Poetry in Motion: Tolu Oloruntoba + The Junta of Happenstance
Author Tolu Oloruntoba’s debut collectionThe Junta of Happenstance (Palimpsest Press), is a compendium of dis-ease. This Poetry in Motion feature introduces Tolu’s Griffin-prize nominated collection, and he shares how his poetic style is influenced by encounters earlier in his life.”
If you discover what my poetry means, will you tell me?If I am asked about my poetic style and can provide a coherent response, it may seem as if my “style” is something I understand and can characterize. It is not, and I cannot. One way into such an answer, however, might be to examine some of the influences I encountered as my style developed.In one of the earliest craft books I ever read, How to Build a Long-Lasting Fire: Writing Poems from Your Life, Carol Morrison spoke about being attentive to “the twoness of things.” I was fortunate to learn early enough, that path into poetry and idiom. Things are often like others; the more contradictory the better. I was also fortunate to discover the conversational, ambling, yet precise verse of Charles Simic and Mark Strand, which helped me settle into my poetic voice, which I can describe as equal parts soliloquy, rhetorical questioning, and rageful rambling.I tend to complain a lot, and poetry has given me a medium that allows me to do that in a somewhat socially acceptable way. There is also an element of free association in my writing, in which I do not discover what I mean until the shape of the words begins to emerge. The way the stimuli of this world interact with the substrate of my past, and my emotional state whenever I am writing, prompt associations that I sometimes recognize as novel (or at least, interesting to me). Often, however, the fragments that I record languish in my notes, sometimes for years.But back to my influences. Mabel Segun’s books laid an early foundation of Yorùbá mythology for me, but Wole Soyinka’s poetry and Ben Okri’s The Famished Road showed me how far this worldview could go, and what I could do with substance of my incongruous but beautiful country. Growing up in southwest Nigeria, listening to oral panegyric poetry must have calibrated my ear for poetry, and what I consider “good” poetry, cadence, and musicality. This was helpful because just like I cannot tell you the rules of English grammar, I cannot reliably tell you the rules of the poetry I write. I continue to follow my ear. I hid, as a child, in several of Ursula Le Guin habitable worlds, and their wonder became part of my internal definition of home, and possibility. When I moved to America, the mysticism of Yusef Komunyakaa helped me tune into the resonances of the subconscious, non-verbal, and non-material world, and I have worked since I read his Warhorses to use the test the fidelity of everything I write to my internal landscape. Between his work, and Kamau Brathwaite’s short-but-sharp lines in Arrivants, I found a path into the poems that began The Junta of Happenstance. Safiya Sinclair’s Cannibal showed me how poetry can extract and revel in visceral, martial emotions and triumph with new music. Finally, Jim Johnstone’s The Chemical Life, as the manuscript came together, gave me permission to interrogate mental illness, in my poetry, with the register of science.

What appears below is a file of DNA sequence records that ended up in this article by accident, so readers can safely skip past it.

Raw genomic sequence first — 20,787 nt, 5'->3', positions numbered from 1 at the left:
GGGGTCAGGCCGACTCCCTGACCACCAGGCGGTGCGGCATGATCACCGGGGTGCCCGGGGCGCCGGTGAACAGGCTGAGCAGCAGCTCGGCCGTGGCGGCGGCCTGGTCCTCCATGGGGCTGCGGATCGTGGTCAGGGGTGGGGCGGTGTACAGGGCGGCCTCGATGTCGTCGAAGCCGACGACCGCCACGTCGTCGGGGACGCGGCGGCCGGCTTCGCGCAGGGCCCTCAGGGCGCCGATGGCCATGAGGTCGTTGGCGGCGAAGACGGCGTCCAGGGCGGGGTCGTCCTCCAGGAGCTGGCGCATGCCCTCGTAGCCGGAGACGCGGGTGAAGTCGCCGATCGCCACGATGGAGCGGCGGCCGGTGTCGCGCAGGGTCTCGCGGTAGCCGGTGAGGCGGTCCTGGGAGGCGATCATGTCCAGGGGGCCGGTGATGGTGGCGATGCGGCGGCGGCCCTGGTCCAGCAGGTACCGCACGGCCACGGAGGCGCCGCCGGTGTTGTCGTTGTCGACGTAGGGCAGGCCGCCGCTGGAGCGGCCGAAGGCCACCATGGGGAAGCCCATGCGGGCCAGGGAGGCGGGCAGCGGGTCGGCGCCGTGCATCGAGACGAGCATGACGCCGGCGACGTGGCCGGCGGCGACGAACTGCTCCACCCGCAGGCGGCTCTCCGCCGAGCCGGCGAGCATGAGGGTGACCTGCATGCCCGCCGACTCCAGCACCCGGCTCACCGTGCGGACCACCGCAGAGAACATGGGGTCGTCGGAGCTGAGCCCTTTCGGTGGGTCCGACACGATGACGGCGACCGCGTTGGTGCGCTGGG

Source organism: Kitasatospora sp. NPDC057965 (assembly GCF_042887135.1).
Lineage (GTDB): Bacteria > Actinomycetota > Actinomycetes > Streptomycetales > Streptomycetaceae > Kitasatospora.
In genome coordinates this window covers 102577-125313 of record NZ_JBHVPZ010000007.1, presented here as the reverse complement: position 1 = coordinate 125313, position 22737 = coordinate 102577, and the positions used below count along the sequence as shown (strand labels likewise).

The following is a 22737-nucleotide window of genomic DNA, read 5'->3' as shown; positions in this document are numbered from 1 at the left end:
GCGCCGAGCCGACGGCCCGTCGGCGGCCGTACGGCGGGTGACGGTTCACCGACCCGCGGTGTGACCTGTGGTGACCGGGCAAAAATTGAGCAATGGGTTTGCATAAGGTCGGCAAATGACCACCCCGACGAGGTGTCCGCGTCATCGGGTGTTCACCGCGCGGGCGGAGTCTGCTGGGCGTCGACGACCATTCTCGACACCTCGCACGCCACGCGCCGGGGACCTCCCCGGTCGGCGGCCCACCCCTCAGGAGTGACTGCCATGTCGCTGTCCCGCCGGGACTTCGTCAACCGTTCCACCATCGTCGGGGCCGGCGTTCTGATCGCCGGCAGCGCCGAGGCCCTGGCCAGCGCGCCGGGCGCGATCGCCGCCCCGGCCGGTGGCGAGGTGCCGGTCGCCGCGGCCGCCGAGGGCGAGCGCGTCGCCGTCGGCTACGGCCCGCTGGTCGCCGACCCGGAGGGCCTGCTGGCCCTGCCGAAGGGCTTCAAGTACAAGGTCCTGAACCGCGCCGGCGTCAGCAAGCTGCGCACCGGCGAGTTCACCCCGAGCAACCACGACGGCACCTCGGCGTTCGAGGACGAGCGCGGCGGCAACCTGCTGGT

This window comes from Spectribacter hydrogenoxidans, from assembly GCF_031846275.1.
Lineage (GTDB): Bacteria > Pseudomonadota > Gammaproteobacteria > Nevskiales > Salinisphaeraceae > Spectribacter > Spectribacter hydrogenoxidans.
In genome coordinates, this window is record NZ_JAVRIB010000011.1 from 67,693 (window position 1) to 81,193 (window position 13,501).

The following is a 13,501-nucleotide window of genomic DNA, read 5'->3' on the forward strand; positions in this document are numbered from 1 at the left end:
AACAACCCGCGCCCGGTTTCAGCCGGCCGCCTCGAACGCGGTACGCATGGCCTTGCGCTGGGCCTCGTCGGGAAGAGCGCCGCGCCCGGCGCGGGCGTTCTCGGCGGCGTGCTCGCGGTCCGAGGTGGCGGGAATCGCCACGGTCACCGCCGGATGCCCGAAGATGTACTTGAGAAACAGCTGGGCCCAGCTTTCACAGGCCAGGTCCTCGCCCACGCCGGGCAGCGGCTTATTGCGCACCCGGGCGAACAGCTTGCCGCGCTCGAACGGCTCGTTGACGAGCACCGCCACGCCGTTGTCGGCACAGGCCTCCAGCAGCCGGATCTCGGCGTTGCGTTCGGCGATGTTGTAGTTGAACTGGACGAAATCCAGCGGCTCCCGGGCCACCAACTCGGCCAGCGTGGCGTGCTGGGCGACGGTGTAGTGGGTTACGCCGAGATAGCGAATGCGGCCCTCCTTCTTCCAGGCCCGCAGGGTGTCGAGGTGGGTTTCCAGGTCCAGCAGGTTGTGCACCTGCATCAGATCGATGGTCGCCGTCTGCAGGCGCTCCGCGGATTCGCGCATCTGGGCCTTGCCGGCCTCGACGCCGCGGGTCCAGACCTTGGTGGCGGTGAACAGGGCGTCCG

A Reading by Tolu Oloruntoba
At some point in my development, I discovered that since I have lived most of my life in urban settings, often in dissociative and imaginative states, pastoral poetry might not serve me well. I found that I gained more traction by using elements of the urban world as I saw it, but I got even more by looking within. But all I have written so far is simply my best guess. I know some of the ingredients that went into the cauldron. There is no recipe book, and I do not know how they mixed and continue to mix to produce what they do. And at the end of the day, it is not for me to define what my writing is or what it does, but if I look at what went in, I might better understand what comes out. I do not know where any of this is going, but I can at least speak about what I have been doing. And what have I been doing? I have been trying to faithfully transcribe the contents of an often-chaotic mind.
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Tolu Oloruntoba is the author of the Governor General Award-winning The Junta of Happenstance and the Anstruther Press chapbook Manubrium. His poetry has appeared in Pleiades, Columbia Journal, Entropy, and other publications, and his short fiction has appeared in translation in Dansk PEN Magazine. He founded Klorofyl, a magazine of literary and graphic art, and practiced medicine before his current work managing projects for health authorities in British Columbia. After a somewhat itinerant life in Nigeria and the United States, he emigrated to the Greater Vancouver Area, where he lives with his family.